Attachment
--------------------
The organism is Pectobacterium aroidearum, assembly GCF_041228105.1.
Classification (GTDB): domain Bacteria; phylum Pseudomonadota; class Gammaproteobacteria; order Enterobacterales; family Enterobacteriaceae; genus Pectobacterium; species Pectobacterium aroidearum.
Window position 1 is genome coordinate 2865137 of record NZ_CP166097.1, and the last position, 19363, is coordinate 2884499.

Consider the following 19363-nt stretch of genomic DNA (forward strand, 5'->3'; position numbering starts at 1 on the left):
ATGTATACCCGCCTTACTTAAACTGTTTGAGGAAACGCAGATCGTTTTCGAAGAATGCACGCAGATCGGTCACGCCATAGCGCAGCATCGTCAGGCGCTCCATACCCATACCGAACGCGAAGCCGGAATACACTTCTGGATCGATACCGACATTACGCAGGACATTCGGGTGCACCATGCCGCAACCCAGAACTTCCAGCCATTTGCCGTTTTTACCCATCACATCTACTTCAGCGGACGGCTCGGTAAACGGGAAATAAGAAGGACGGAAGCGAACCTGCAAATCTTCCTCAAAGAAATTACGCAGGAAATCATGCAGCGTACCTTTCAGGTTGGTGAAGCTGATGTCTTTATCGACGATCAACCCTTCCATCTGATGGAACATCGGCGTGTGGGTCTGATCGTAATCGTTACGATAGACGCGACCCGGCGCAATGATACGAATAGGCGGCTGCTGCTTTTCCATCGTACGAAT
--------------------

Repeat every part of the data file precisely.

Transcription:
The organism is Pectobacterium aroidearum, assembly GCF_041228105.1.
Classification (GTDB): domain Bacteria; phylum Pseudomonadota; class Gammaproteobacteria; order Enterobacterales; family Enterobacteriaceae; genus Pectobacterium; species Pectobacterium aroidearum.
Window position 1 is genome coordinate 2865137 of record NZ_CP166097.1, and the last position, 19363, is coordinate 2884499.

Consider the following 19363-nt stretch of genomic DNA (forward strand, 5'->3'; position numbering starts at 1 on the left):
ATGTATACCCGCCTTACTTAAACTGTTTGAGGAAACGCAGATCGTTTTCGAAGAATGCACGCAGATCGGTCACGCCATAGCGCAGCATCGTCAGGCGCTCCATACCCATACCGAACGCGAAGCCGGAATACACTTCTGGATCGATACCGACATTACGCAGGACATTCGGGTGCACCATGCCGCAACCCAGAACTTCCAGCCATTTGCCGTTTTTACCCATCACATCTACTTCAGCGGACGGCTCGGTAAACGGGAAATAAGAAGGACGGAAGCGAACCTGCAAATCTTCCTCAAAGAAATTACGCAGGAAATCATGCAGCGTACCTTTCAGGTTGGTGAAGCTGATGTCTTTATCGACGATCAACCCTTCCATCTGATGGAACATCGGCGTGTGGGTCTGATCGTAATCGTTACGATAGACGCGACCCGGCGCAATGATACGAATAGGCGGCTGCTGCTTTTCCATCGTACGAAT